The Supreme Court has allowed trial courts in Davao City starting Sept. 2 to conduct trials and hearings on high-profile criminal cases through video conferencing, a system that would enable detained persons to testify and be cross-examined inside their detention cells.
Hearings and trials via video conferencing will apply to pending and newly filed high-profile criminal cases, said Associate Justice Diosdado M. Peralta, chair of the SC committee on revision of rules.
High-profile cases are those involving violations of the Human Security Act like terrorism, crimes against humanity, and those whose detained suspects are considered “high-value targets” because of the threats they may pose to the security of the jail facilities, the court, and the community.
Detained persons who are seriously ill or those diagnosed with serious or grave medical conditions or with highly contagious disease or those detained in national penitentiaries may also be heard through video conferencing, the SC said.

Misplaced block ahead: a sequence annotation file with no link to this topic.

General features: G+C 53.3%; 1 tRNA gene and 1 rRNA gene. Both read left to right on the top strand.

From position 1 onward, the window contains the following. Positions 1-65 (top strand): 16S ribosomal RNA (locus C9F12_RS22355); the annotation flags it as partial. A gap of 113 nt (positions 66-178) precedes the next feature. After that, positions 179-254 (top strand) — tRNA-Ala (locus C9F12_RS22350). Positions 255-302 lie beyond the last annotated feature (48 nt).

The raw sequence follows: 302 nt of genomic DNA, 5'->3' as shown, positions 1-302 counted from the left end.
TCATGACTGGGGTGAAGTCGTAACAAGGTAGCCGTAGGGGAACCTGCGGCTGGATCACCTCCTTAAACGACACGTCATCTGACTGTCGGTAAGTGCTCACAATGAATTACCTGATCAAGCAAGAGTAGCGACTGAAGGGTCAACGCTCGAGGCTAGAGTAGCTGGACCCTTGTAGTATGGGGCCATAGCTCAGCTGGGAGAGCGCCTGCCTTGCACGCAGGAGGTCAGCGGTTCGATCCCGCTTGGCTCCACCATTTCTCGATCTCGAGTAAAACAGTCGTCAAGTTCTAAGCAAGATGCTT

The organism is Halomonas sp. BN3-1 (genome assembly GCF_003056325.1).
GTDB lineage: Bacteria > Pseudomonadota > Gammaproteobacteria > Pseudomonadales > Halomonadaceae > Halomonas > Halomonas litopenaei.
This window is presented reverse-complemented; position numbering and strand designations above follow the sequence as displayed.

Records showed that there are about 4,000 detainees in three Davao City jails that are managed by the Bureau of Jail Management and Penology. Hundreds of Maute Group, Abu Sayaff Group, and New People’s Army members are detained in these jail facilities.
The system on video conferencing will be tested for not more than two years between the Davao City Hall of Justice and the Davao City jails, Court Administrator Jose Midas P. Marquez said.
Video conferencing is “the holding of a conference among people at remote locations by means of transmitted audio and video signals and where individuals meet one another in a real-time virtual manner ‘as if they were in the same room’ without the hassle and expense of traveling.” (Rey Panaligan)